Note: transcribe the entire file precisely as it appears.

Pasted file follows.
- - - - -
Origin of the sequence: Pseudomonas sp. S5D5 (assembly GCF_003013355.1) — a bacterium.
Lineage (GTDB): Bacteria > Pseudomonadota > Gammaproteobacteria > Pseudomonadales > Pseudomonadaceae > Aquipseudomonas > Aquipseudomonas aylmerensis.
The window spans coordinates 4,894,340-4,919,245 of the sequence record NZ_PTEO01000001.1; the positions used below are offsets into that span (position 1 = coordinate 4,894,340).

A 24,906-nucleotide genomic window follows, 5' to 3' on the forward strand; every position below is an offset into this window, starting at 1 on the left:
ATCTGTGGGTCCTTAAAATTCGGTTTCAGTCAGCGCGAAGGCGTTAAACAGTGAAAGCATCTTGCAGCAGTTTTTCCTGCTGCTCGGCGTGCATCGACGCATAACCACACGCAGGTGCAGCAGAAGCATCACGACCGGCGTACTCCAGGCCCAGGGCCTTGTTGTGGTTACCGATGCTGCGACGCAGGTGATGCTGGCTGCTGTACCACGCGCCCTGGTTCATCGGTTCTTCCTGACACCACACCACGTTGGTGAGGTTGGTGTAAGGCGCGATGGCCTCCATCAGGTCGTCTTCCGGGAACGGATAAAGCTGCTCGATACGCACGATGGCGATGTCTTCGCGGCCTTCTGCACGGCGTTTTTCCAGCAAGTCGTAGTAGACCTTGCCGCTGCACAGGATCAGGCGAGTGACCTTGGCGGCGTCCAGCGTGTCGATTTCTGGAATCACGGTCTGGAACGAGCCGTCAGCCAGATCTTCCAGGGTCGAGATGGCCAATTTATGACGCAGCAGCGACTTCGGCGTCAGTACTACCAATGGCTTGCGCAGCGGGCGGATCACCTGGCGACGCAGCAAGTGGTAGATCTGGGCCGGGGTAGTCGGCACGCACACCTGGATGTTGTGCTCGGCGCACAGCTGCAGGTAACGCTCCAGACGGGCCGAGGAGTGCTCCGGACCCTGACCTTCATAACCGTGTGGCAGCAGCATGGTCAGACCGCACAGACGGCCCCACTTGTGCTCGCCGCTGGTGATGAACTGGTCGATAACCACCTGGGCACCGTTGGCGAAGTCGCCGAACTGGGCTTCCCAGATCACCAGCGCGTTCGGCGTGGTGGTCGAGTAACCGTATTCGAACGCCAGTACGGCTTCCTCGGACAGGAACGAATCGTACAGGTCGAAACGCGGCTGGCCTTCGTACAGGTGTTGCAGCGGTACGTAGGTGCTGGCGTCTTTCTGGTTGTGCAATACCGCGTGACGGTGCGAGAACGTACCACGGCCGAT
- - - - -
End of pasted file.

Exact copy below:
Origin of the sequence: Pseudomonas sp. S5D5 (assembly GCF_003013355.1) — a bacterium.
Lineage (GTDB): Bacteria > Pseudomonadota > Gammaproteobacteria > Pseudomonadales > Pseudomonadaceae > Aquipseudomonas > Aquipseudomonas aylmerensis.
The window spans coordinates 4,894,340-4,919,245 of the sequence record NZ_PTEO01000001.1; the positions used below are offsets into that span (position 1 = coordinate 4,894,340).

A 24,906-nucleotide genomic window follows, 5' to 3' on the forward strand; every position below is an offset into this window, starting at 1 on the left:
ATCTGTGGGTCCTTAAAATTCGGTTTCAGTCAGCGCGAAGGCGTTAAACAGTGAAAGCATCTTGCAGCAGTTTTTCCTGCTGCTCGGCGTGCATCGACGCATAACCACACGCAGGTGCAGCAGAAGCATCACGACCGGCGTACTCCAGGCCCAGGGCCTTGTTGTGGTTACCGATGCTGCGACGCAGGTGATGCTGGCTGCTGTACCACGCGCCCTGGTTCATCGGTTCTTCCTGACACCACACCACGTTGGTGAGGTTGGTGTAAGGCGCGATGGCCTCCATCAGGTCGTCTTCCGGGAACGGATAAAGCTGCTCGATACGCACGATGGCGATGTCTTCGCGGCCTTCTGCACGGCGTTTTTCCAGCAAGTCGTAGTAGACCTTGCCGCTGCACAGGATCAGGCGAGTGACCTTGGCGGCGTCCAGCGTGTCGATTTCTGGAATCACGGTCTGGAACGAGCCGTCAGCCAGATCTTCCAGGGTCGAGATGGCCAATTTATGACGCAGCAGCGACTTCGGCGTCAGTACTACCAATGGCTTGCGCAGCGGGCGGATCACCTGGCGACGCAGCAAGTGGTAGATCTGGGCCGGGGTAGTCGGCACGCACACCTGGATGTTGTGCTCGGCGCACAGCTGCAGGTAACGCTCCAGACGGGCCGAGGAGTGCTCCGGACCCTGACCTTCATAACCGTGTGGCAGCAGCATGGTCAGACCGCACAGACGGCCCCACTTGTGCTCGCCGCTGGTGATGAACTGGTCGATAACCACCTGGGCACCGTTGGCGAAGTCGCCGAACTGGGCTTCCCAGATCACCAGCGCGTTCGGCGTGGTGGTCGAGTAACCGTATTCGAACGCCAGTACGGCTTCCTCGGACAGGAACGAATCGTACAGGTCGAAACGCGGCTGGCCTTCGTACAGGTGTTGCAGCGGTACGTAGGTGCTGGCGTCTTTCTGGTTGTGCAATACCGCGTGACGGTGCGAGAACGTACCACGGCCGAT